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What are Caperberries? How to Make Delicious Caperberry Relish

Written by the YesChef staff

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Nancy Silverton
Teaches her California Cuisine
When shopping in the pickled and jarred goods aisle at your local grocery store, you probably noticed little green capers. But what about the larger caperberry with a curious shape? The intriguing briny green pod not only looks interesting, it tastes great too. That’s why chef Nancy Silverton loves using them in her cooking – but what are caperberries exactly and how do you use caperberries in the kitchen?
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Nancy Silverton
Teaches her California Cuisine

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What is a caperberry?

Caperberries are the fruit of the caper bush that grow in Mediterranean climates like Spain, Italy, Morocco, Turkey, and Greece. The caperberry is usually pickled in a brine solution to give it that piquant flavor most people associate with capers. A little more tart than most other pickles or brined ingredients, caperberries can be used in numerous recipes, including salads, pastas, sandwiches, and condiments.

Caperberries vs capers

What’s the difference between caperberries and capers, might you ask? While caperberries and capers come from the same bush, they’re not actually the same thing. Caperberries are the unopened mature flower buds of the caper bush. The fruit resembles a miniature fig, and is similar in size to an olive or a grape. Capers, on the other hand, are much smaller in size because they are harvested when they are unopened little flower buds, much earlier than when caperberries are harvested. Both, however, are liquid-brined and preserved for later use in a sauce, pastas, dressings, and more.

What do caperberries taste like and how do you prepare them for cooking?

Caperberries taste salty and sour with a slight crunchy texture due to the edible seeds inside. They are regularly used as a garnish or can be prepared in salads, sandwiches, sauces, and condiments, like chef Nancy Silverton’s caperberry relish (see recipe below). Regular capers tend to be saltier, packing a more powerful flavor. If you buy salt-preserved capers, it’s best to first soak them in cold water to get rid of the excess salt. For brined capers and caperberries, just place them in a colander and run under cold water before using. As chef Nancy Silverton explains in her class, capers don’t necessarily need to be chopped because they are already small, but the bigger caperberry can be thinly sliced, chopped, or cut into halves.

How to shop for caperberries and capers?

Look for capers in the pickles section, next to cornichons and cocktail onions. You’ll find either salt-packed or vinegar-pickled capers, and if you go to a good deli or a specialty store, you’ll also find caperberries in a jar. Alternatively, capers and caperberries are sold at specialty grocers online.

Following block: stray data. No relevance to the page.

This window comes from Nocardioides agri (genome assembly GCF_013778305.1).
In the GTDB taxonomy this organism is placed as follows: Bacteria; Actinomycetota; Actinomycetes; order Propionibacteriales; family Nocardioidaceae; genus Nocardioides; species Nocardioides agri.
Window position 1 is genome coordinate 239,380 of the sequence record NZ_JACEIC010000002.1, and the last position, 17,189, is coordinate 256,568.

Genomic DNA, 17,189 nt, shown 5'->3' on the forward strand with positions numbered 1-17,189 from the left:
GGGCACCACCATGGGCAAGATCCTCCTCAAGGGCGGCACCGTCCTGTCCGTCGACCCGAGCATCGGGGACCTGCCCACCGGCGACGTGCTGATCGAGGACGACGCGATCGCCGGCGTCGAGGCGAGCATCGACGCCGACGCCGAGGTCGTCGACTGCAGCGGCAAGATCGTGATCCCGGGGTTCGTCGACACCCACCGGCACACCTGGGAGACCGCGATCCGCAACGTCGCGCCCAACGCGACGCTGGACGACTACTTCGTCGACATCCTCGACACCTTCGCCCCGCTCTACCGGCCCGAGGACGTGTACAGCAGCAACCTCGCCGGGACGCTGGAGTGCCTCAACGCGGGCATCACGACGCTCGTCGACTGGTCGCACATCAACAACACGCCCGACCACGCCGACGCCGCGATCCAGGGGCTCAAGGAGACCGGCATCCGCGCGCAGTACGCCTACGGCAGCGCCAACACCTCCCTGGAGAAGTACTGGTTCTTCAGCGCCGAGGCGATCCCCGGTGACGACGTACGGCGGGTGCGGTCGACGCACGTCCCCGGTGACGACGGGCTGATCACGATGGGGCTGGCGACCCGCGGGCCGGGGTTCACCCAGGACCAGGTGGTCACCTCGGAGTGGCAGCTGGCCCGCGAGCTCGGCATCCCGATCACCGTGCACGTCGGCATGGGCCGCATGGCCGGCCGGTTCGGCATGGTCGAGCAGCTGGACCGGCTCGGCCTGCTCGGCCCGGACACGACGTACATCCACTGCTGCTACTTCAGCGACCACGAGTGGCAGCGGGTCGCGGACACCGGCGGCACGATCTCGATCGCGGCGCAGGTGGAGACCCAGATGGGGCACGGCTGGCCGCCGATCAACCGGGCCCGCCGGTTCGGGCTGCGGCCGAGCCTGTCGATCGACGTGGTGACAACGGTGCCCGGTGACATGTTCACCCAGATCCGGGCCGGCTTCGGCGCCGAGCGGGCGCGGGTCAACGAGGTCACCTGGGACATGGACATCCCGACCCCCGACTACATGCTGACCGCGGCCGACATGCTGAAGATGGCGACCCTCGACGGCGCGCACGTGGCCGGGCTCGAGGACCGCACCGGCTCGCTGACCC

Chef Nancy Silverton prefers the salt-preserved version of capers, and the vinegar-pickled caperberries, which tend to come from Spain. Jars of capers and caperberries can be stored in the pantry, and relocated to the fridge once opened, where they can usually be kept for one year.

How to cook with capers and caperberries?

Both capers and caperberries are great in relish and sauce. It’s an essential ingredient in chef Nancy Silverton’s cooking, as seen in her Quattro Condimenti class, where she prepares a delectable spread that emulates the legendary mozzarella bar at Osteria Mozza. Here, she serves this dish alongside condiments like a salsa romesco, basil pesto, black olive tapenade, and fett’unta, grilled bread smothered in olive oil. Capers and caperberries also pair wonderfully with a smoked salmon and cream cheese bagel, punch-up a buttery lemon sauce for grilled fish, and can even upgrade the classic martini. We also love the addition of tart and crunchy caperberry slices inside potato salads, creamy pastas, roasted chicken, and on pizzas.

Quattro Condimenti with Mozzarella & Fett’unta

Serves: 5
Hands-on: 10 min
Total: 25 min


  • 1/2 cup caperberries
    drained and sliced
  • 2 tablespoons capers
    (preferably salt-packed), soaked in water for 15 minutes if salt-packed, rinsed, drained, and chopped
  • 1/4 small red onion
  • 1/4 cup extra-virgin olive oil
  • 1 tablespoon champagne vinegar
  • Black pepper
    freshly ground
  • 2 small garlic cloves
    grated on a Microplane or minced (about 1 teaspoon)
  • 1/4 cup fresh Italian parsley leaves
    finely sliced



  • Mixing bowl
  • Strainer
  • Knife
  • Microplane


  • In a mixing bowl, add caperberries, capers, red onion, extra-virgin olive oil, champagne vinegar, and season with black pepper.
  • Add garlic, stir to combine and stir in sliced Italian parsley right before serving.

Nancy Silverton

James Beard Award-winning chef, best-selling cookbook author, and the restaurateur behind Michelin-starred Mozza, Nancy Silverton takes viewers on a journey from her home in Panicale, Italy, to her home in Los Angeles. Viewers learn a range of Nancy’s renowned dishes, including her signature Caesar Salad, Chi Spacca Pepper Steak, 10+ vegetarian dishes, Mom’s Apple Pie, and more.

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